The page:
Watch dog timer functionality - VxWorks

This is a discussion on Watch dog timer functionality - VxWorks ; Hi, I am not aware of watch dog timer functionality in vxworks application.What is the watch dog timer task priority in particular vxworks application?Is this depends on application or it remains constant to all the applications?Please explain me in detail ...

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Thread: Watch dog timer functionality

  1. Watch dog timer functionality

    Hi,

    I am not aware of watch dog timer functionality in vxworks
    application.What is the watch dog timer task priority in particular
    vxworks application?Is this depends on application or it remains
    constant to all the applications?Please explain me in detail regarding
    watch dog timer task execution in vxworks application.


    Regards,
    JS


  2. Re: Watch dog timer functionality

    "santy321@gmail.com" wrote:

    > Hi,
    >
    > I am not aware of watch dog timer functionality in vxworks
    >application.


    From the wdLib entry in the VxWorks OS Libraries API Reference manual.

    ---
    This library provides a general watchdog timer facility. Any task may
    create a watchdog timer and use it to run a specified routine in the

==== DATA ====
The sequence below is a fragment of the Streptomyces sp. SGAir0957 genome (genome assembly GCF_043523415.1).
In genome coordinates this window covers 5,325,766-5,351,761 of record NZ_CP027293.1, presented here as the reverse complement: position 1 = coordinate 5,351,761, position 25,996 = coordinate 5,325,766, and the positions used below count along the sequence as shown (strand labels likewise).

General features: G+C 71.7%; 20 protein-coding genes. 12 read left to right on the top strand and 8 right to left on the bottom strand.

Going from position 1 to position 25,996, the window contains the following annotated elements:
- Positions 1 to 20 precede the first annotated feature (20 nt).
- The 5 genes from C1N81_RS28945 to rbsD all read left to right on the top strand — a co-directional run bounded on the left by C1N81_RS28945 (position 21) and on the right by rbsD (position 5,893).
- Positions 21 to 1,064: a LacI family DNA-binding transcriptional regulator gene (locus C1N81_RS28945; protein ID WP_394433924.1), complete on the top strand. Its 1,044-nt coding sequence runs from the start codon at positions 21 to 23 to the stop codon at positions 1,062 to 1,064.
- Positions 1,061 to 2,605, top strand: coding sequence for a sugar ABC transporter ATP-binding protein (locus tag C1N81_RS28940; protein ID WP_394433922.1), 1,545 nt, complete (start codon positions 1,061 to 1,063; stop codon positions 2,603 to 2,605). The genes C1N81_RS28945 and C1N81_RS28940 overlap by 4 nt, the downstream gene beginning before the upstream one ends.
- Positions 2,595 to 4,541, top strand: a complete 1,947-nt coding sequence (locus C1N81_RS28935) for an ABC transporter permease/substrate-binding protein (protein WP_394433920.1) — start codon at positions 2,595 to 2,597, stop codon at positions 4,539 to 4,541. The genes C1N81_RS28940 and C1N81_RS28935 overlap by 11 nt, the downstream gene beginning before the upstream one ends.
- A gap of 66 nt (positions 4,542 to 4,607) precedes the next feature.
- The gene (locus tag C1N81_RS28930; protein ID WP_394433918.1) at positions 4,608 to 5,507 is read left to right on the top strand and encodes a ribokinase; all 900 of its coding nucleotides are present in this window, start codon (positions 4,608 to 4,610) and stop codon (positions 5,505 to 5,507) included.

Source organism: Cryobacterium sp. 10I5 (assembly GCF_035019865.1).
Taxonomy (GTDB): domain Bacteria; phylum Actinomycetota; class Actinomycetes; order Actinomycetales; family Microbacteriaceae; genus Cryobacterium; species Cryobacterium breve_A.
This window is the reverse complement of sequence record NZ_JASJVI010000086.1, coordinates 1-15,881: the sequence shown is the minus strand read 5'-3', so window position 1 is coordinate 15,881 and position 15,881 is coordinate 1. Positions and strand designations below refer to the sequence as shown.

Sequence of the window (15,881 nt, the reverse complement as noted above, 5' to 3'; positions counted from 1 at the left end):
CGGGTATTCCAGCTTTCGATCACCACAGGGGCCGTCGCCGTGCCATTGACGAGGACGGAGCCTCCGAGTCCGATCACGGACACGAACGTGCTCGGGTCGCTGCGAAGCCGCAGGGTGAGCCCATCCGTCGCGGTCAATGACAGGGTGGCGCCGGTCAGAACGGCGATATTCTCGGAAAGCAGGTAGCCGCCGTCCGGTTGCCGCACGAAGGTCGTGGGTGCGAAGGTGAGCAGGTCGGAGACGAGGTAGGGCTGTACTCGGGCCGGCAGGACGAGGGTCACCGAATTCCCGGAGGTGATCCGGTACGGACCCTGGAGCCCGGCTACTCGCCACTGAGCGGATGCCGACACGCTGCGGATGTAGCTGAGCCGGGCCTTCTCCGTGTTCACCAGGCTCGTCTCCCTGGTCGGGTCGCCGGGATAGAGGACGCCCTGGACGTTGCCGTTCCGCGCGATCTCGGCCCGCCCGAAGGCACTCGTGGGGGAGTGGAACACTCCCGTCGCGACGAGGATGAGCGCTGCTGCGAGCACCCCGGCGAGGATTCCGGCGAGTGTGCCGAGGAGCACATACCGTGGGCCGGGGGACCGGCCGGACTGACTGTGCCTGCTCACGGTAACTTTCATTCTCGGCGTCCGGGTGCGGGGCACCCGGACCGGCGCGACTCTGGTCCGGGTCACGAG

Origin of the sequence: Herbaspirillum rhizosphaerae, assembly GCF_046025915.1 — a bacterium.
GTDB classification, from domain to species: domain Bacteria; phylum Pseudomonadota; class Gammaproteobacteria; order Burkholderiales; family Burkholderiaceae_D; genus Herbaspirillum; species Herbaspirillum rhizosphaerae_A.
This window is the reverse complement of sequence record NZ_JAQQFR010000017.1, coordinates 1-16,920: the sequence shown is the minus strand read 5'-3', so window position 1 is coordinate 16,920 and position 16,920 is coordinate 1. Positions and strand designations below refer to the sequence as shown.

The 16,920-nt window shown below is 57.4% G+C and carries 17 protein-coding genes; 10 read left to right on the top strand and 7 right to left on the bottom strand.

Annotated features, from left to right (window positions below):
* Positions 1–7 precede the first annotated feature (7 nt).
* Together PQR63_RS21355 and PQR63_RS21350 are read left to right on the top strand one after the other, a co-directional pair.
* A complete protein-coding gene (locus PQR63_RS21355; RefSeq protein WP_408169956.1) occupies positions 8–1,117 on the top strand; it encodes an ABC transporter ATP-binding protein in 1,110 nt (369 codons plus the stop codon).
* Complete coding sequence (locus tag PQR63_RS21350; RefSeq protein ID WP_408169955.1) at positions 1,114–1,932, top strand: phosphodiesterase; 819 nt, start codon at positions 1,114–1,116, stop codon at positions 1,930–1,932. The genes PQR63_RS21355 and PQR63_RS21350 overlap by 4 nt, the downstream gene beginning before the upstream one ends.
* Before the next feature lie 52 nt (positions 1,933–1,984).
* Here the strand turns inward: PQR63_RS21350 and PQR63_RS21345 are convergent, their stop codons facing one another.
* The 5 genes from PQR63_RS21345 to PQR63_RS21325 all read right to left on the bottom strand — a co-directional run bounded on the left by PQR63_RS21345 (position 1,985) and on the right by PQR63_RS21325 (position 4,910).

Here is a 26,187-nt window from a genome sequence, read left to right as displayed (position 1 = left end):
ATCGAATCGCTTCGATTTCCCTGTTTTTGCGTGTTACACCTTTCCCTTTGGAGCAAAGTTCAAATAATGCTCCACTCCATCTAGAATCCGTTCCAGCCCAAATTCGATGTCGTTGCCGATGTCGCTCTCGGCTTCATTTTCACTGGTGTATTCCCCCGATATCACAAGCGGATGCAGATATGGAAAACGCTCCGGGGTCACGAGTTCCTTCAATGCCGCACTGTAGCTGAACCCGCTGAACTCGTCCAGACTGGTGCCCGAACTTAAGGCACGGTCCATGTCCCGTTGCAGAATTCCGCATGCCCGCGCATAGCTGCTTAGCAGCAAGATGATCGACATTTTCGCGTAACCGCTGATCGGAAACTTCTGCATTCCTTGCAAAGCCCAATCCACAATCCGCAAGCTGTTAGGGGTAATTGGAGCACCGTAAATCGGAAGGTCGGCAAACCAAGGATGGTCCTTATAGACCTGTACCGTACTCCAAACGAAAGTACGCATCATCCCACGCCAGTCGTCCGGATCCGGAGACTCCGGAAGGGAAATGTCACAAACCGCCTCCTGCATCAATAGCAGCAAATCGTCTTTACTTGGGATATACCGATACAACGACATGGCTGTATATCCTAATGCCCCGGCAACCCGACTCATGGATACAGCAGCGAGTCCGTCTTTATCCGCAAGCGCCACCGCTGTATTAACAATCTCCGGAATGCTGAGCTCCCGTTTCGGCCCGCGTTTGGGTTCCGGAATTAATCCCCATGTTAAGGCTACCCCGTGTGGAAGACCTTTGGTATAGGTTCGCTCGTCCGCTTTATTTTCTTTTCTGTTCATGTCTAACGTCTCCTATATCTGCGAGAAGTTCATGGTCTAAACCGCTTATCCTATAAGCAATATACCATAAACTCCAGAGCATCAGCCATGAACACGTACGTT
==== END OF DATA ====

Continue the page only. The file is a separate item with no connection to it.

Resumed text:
context of the system-clock ISR, after a specified delay.

    Once a timer has been created with wdCreate( ), it can be started with
    wdStart( ). The wdStart( ) routine specifies what routine to run, a
    parameter for that routine, and the amount of time (in ticks) before the
    routine is to be called. (The timeout value is in ticks as determined by
    the system clock; see sysClkRateSet( ) for more information.) After the
    specified delay ticks have elapsed (unless wdCancel( ) is called first
    to cancel the timer) the timeout routine is invoked with the parameter
    specified in the wdStart( ) call. The timeout routine is invoked whether
    the task which started the watchdog is running, suspended, or deleted.

    The timeout routine executes only once per wdStart( ) invocation; there
    is no need to cancel a timer with wdCancel( ) after it has expired, or
    in the expiration callback itself. Note that the timeout routine is
    invoked at interrupt level, rather than in the context of the task. Thus,
    there are restrictions on what the routine may do. Watchdog routines are
    constrained to the same rules as interrupt service routines. For example,
    they may not take semaphores, issue other calls that may block, or use
    I/O system routines like printf( ).
    ---

    > What is the watch dog timer task priority in particular
    >vxworks application?Is this depends on application or it remains
    >constant to all the applications?Please explain me in detail regarding
    >watch dog timer task execution in vxworks application.


    There is no watchdog timer task. Instead, the hardware timer that drives
    the watch dog timers generates interrupts at a programmable rate and the